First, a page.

When the game is saved in any Doom engine game, monster and missile targets are not registered in the save game file, so any monsters which were active at the time of saving the game become dormant upon loading the game again. However, their location and angle when the game was saved is preserved.
Demonstrating the effect
Here is one way to see the anomalous behavior:
- Start a new game of Doom II (MAP01) on I'm too young to die.
- When the program loads, you will be looking at two Zombiemen with their backs to you. Ignore them for now; instead, walk west along the short corridor until you reach the balcony.
- Fire a bullet. Two grunting sounds will now indicate that you have attracted the Zombiemen's attention.
- Save the game.
- Load the game you just saved.
- (Optional) Stand still for a minute or two and listen. One would expect to hear the breathing noise made by Zombiemen as they walk around, but all is quiet.
- Carefully move back along the corridor to the starting point, keeping your eye on the opening to the north. As you move into each Zombiemen's line of sight, one of two things will happen:
- If he is facing you, he will become active and start moving again.
- If he is not facing you, you will see him standing still.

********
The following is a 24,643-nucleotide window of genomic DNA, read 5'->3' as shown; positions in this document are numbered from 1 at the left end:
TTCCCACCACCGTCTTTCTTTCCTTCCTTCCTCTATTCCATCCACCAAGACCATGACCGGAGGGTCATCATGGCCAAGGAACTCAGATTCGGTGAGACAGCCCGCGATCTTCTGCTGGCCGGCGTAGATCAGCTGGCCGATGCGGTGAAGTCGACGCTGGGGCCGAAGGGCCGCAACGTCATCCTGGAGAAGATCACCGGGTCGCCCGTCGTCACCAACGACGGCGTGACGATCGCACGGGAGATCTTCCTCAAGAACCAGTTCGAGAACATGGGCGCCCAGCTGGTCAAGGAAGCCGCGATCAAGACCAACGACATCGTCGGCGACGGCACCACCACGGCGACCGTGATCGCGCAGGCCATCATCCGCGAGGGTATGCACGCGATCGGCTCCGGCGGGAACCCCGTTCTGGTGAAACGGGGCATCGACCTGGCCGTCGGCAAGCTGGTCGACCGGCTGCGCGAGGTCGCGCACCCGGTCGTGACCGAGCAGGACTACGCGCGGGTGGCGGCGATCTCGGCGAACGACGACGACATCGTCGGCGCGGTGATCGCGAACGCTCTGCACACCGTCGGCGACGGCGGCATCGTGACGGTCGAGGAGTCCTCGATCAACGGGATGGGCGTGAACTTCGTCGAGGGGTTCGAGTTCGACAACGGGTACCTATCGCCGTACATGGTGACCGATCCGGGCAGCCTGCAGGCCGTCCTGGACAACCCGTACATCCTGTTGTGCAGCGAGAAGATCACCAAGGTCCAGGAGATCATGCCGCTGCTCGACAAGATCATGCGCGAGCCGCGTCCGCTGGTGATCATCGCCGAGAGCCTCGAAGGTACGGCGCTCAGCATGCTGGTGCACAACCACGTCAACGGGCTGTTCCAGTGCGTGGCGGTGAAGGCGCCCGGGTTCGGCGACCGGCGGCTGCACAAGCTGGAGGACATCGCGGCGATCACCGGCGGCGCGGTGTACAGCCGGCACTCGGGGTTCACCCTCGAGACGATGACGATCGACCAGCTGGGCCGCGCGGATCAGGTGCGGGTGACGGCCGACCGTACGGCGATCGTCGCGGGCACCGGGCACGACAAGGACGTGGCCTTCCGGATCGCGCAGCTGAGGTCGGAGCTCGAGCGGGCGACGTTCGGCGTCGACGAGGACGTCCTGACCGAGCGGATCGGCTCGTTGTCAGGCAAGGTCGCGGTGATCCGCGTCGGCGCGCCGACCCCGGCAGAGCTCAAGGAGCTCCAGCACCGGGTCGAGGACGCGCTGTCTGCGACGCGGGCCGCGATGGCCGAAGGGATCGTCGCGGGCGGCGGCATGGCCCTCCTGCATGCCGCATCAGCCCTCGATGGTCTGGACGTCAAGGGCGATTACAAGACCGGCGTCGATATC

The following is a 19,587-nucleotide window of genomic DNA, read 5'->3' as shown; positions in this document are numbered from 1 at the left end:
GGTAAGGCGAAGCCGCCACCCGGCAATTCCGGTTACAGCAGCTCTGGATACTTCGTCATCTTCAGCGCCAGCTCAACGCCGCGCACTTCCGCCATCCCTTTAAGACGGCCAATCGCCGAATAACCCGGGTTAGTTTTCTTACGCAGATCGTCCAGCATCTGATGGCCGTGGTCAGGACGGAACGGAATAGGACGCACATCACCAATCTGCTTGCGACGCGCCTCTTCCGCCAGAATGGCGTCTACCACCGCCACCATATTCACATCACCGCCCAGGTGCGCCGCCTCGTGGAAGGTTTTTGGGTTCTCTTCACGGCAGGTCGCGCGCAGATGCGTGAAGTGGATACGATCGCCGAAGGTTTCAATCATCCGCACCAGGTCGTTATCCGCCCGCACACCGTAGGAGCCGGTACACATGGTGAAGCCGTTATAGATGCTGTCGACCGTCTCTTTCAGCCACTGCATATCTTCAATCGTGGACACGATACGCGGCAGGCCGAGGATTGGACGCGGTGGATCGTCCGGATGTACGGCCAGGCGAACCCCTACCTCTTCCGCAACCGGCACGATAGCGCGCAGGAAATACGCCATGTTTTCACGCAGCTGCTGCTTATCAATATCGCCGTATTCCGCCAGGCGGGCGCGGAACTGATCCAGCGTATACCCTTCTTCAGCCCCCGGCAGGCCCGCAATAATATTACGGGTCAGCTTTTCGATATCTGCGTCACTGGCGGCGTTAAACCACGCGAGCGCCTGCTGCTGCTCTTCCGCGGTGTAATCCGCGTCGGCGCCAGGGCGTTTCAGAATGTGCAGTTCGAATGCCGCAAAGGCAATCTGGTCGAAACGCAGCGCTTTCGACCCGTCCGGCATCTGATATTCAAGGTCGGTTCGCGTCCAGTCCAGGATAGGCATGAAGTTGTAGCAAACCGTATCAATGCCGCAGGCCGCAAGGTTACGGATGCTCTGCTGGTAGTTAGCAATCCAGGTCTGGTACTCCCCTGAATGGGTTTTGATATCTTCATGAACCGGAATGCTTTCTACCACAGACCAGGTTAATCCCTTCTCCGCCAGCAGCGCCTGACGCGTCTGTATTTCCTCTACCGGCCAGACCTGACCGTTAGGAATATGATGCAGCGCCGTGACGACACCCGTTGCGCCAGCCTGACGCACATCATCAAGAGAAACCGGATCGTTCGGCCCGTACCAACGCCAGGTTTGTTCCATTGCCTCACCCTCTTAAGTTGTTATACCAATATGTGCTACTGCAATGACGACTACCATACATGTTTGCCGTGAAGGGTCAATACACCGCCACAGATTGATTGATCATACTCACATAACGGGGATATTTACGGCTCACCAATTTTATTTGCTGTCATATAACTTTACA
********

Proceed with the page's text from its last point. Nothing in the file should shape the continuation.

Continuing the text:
So, even though the Zombiemen woke up in step 3, they "fell asleep" during step 5.
Some distinguishable effects become evident because of the bug. The target of an incomplete Arch-vile attack, for example, is not preserved in a saved game because of the bug. This means loading a saved game that includes such a situation will render the Arch-vile attack harmless apart from the flame animation on the Arch-vile's ex-target, which is displayed all the way through (as the corresponding flame thing had been spawned there as an effect of the attack). Similarly, the target of a Revenant's missile is not stored in the save game data. Therefore, the missiles will no longer follow anything after it is restored.
The cause of this effect can be found in the Doom source code in p_saveg.c, in the functions P_ArchiveThinkers and P_UnarchiveThinkers.
In the Doom source code, the mobj_t structure is used to represent game objects such as monsters. Monster targets are stored in these structures as a field named target, which is a pointer to another mobj_t that the monster is currently targeting.
The Doom engine saves games by directly writing the raw structures used in memory to disk. When reloading saved games, pointers such as the target field are no longer valid (as the layout of structures within memory is different). When loading a game, the P_UnarchiveThinkers function deliberately sets targets on all map objects to NULL in order to avoid crashes due to accessing invalid areas of memory. A null target indicates that a monster has no current target, causing active monsters to return to sleep.
A number of source ports have fixed the save game exploit, producing save game files with monsters that will continue to hound their previous target upon reloading the saved game. Mocha Doom has the ability to restore monsters' targets from vanilla save files.